The literary heritage of Mexico City is quite frankly impressive. Not only are there a vast number of texts written about and based in the Mexican capital, it has also been a sanctuary of sorts for exiled authors and artists over the years. Perhaps most famously, and more recently, it also proved a popular destination with Beat writers like Kerouac and Burroughs. As a result, there are many literary landmarks to visit; here are the top 10.
Universidad del Claustro de Sor Juana
Perhaps the most important literary figure to come from Mexico, the ahead of her time writer Sor Juana Inés de la Cruz called Mexico City her home and you can still actually visit the place she spent her last 27 years. Formerly a convent, this building is now known as the Claustro de Sor Juana, and here you can absorb yourself in the history and background of the fascinating, proto-feminist poet.
Despite being Chilean by birth, Roberto Bolaño showed a great interest in Mexico City, using it as the setting for many of his texts (most famously The Savage Detectives), as well as living there for a considerable chunk of his entirely too short life. If you’re interested in Bolaño, you can wander past his former home in the Colonia Guadalupe Tepeyac, but please don’t try and enter as a new family now lives there!
However, if Bolaño’s house isn’t enough and you simply need to see more Mexico City spots that in some way inspired his writing career, then Café La Habana isn’t a bad shout. While he often based his fictional locations on real life places, it generally proves tricky to pin them down with certainty; however, despite changing the name of this café to ‘Café Quito’, it was so thinly veiled that the café to which he was paying an homage of sorts became quickly clear.
Although it might be a museum filled with various artefacts, and you’re probably wondering what that has to do with being a literary landmark, the history behind the Museo del Estanquillo makes it well worth a visit for literature fans. It was founded and inaugurated by excellent Mexican journalist, the late Carlos Monsaváis, and as a result, the majority of the items are sourced from his own personal collections. Perhaps not unsurprisingly, they therefore mirror many of the concerns dealt with in his writing.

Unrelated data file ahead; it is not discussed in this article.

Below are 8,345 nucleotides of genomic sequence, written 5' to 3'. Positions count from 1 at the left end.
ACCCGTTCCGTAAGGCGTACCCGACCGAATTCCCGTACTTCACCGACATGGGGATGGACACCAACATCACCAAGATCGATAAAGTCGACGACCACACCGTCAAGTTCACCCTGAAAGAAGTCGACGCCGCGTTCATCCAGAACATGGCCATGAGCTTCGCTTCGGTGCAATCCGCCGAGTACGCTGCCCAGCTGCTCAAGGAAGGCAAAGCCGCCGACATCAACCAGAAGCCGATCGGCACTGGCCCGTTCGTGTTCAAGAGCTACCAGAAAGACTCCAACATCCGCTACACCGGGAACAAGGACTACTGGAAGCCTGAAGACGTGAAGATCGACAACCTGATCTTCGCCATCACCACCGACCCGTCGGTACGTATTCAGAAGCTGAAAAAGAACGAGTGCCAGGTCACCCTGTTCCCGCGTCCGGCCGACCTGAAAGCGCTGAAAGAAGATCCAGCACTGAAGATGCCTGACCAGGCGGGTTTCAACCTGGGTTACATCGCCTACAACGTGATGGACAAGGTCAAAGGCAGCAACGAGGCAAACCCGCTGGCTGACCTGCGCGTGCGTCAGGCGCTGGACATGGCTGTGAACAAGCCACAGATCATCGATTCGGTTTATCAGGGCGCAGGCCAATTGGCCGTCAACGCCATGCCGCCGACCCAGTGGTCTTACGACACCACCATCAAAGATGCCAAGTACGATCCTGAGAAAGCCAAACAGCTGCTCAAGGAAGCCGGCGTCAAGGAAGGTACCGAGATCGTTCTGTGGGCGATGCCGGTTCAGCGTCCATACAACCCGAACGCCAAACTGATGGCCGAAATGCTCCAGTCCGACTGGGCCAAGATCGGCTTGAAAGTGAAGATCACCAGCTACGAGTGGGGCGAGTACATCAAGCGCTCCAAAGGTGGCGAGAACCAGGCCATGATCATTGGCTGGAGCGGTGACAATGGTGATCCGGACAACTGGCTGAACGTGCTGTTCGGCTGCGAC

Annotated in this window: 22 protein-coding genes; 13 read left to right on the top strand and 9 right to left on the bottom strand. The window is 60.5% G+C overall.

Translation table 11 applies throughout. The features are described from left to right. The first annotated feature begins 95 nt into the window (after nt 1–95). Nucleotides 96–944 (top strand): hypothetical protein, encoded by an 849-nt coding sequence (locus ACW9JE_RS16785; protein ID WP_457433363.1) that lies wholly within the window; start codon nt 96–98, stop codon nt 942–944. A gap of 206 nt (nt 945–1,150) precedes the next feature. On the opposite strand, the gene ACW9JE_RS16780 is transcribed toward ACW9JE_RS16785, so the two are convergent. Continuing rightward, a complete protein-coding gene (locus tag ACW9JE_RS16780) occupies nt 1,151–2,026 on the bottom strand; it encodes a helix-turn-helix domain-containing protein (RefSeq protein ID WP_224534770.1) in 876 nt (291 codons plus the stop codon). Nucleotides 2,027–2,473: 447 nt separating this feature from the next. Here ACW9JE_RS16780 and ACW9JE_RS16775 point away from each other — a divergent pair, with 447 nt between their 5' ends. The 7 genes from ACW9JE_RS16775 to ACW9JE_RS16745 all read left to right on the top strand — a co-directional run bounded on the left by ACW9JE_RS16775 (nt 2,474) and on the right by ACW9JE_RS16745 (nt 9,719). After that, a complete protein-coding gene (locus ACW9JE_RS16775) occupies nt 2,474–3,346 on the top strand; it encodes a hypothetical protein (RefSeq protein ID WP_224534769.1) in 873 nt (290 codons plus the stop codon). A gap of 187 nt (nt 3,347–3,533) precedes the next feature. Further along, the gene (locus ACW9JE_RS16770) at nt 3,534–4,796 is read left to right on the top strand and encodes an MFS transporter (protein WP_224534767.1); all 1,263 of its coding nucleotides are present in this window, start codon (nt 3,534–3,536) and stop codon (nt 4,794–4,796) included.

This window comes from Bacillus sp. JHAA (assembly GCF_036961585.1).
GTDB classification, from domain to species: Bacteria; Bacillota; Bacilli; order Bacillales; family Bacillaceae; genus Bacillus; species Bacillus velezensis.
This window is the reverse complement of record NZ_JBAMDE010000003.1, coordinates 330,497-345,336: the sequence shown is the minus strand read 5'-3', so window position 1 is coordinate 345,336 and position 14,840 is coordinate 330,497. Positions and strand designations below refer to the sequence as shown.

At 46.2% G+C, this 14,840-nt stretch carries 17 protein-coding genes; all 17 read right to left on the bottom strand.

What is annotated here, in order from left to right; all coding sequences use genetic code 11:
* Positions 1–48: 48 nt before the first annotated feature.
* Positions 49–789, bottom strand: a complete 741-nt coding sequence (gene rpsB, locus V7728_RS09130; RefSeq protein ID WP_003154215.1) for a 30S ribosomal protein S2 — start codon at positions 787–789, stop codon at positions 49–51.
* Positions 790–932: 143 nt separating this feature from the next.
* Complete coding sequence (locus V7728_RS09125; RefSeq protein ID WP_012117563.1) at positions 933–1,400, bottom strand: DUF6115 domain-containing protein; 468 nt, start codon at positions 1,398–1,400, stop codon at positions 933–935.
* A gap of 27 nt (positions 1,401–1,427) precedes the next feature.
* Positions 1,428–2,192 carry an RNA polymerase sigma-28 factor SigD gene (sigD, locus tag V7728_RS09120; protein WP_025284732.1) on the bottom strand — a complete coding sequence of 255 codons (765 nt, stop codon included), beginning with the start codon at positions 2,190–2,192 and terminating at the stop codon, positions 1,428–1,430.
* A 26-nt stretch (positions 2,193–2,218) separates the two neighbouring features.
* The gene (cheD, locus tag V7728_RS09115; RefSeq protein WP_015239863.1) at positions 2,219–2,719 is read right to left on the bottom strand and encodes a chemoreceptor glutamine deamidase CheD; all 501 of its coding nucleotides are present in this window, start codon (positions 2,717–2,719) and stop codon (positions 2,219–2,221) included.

Leon Trotsky was famously exiled from his country by Stalin and sought sanctuary in Mexico City, where he was hosted for some time by Frida Kahlo and Diego Rivera before moving to a new location in Coyoacán. In the place in which he formerly lived, there is now the Museo Casa de Leon Trotsky – an essential literary landmark in the capital. Crammed with personal artefacts and photos with other significant cultural figures, it’s an underrated and excellent destination.
Let’s face it, Mexico City is no Europe when it comes to café culture and long, luxurious street-side lunches; however, this was very different in the mid-18th century. Predominantly centred on the historic centre, one such example of a popular literary café was Café del Cazador which sadly no longer exists. Even so, a plaque marks the spot where it once stood and you should definitely drop by to take a look. Perhaps even drop in to one of the nearby cafés instead, and get to work on your own novel!
Mexico City, with its relatively lax laws and fascinating cultural heritage, was somewhat of a draw for writers of the Beat generation, in particular William S. Burroughs. The famed author of Junky and Naked Lunch once called the city home, and as a result you can drop by many of his past haunts; the now demolished and rebuilt edifice at Orizaba 210 was where Kerouac allegedly wrote Mexico City Blues and Tristessa, while Monterrey 122 is where Burroughs accidentally shot dead his wife Joan Vollmer.
One of Mexico City’s oldest and most well-known cantinas may not seem the obvious place for any literary pilgrimage through Mexico City, but it should be. Many of Latin America’s top writers, including Colombian García Marquez, Mexican Juan Rulfo and Argentinian Julio Cortazar, allegedly composed some of their tales here. It still has somewhat of a reputation for attracting writers to its bar stools to this day. Another notable point of interest at Bar La Ópera is the bullet hole in the ceiling, supposedly left by Pancho Villa.
Fans of Octavio Paz, the legendary Mexican author, can’t miss out a visit to what is now the Fonoteca Nacional de México, not least because it makes for a fascinating look at Mexico’s sound history. However, the real draw for culture hounds is that this building – formerly known as Casa de Alvarado – was the last house Octavio Paz occupied prior to his death. When his previous home caught ablaze, taking with it some of his personal library, the Mexican government relocated him to this once residential building.
Finally, if you’re less interested in specific writers and more concerned with literary history more broadly speaking, then Plaza de Santo Domingo is the must-visit spot in the city. Once a hub of letter writers, who would compose romantic odes on behalf of their illiterate clients, it still has a reputation for being one of the most literary minded squares in the city, even though the ancient typewriters and their owners no longer feature. Pick up some postcards from a nearby shop, and compose your own love letter there instead.